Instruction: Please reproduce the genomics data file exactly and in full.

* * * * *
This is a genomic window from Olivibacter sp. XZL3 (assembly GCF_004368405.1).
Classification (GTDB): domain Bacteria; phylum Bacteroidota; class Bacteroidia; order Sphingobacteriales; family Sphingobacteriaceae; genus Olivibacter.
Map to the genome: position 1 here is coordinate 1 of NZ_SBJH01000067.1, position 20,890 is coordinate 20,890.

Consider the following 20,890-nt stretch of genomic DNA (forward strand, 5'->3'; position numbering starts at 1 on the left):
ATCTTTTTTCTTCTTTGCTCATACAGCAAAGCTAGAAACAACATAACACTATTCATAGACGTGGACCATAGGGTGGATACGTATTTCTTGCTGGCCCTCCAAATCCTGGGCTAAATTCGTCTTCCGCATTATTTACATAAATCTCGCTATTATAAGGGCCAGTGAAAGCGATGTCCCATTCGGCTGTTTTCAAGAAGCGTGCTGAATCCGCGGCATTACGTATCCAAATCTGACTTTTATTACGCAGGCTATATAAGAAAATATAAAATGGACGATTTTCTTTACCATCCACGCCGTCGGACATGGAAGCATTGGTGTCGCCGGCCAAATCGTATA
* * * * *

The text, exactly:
This is a genomic window from Olivibacter sp. XZL3 (assembly GCF_004368405.1).
Classification (GTDB): domain Bacteria; phylum Bacteroidota; class Bacteroidia; order Sphingobacteriales; family Sphingobacteriaceae; genus Olivibacter.
Map to the genome: position 1 here is coordinate 1 of NZ_SBJH01000067.1, position 20,890 is coordinate 20,890.

Consider the following 20,890-nt stretch of genomic DNA (forward strand, 5'->3'; position numbering starts at 1 on the left):
ATCTTTTTTCTTCTTTGCTCATACAGCAAAGCTAGAAACAACATAACACTATTCATAGACGTGGACCATAGGGTGGATACGTATTTCTTGCTGGCCCTCCAAATCCTGGGCTAAATTCGTCTTCCGCATTATTTACATAAATCTCGCTATTATAAGGGCCAGTGAAAGCGATGTCCCATTCGGCTGTTTTCAAGAAGCGTGCTGAATCCGCGGCATTACGTATCCAAATCTGACTTTTATTACGCAGGCTATATAAGAAAATATAAAATGGACGATTTTCTTTACCATCCACGCCGTCGGACATGGAAGCATTGGTGTCGCCGGCCAAATCGTATA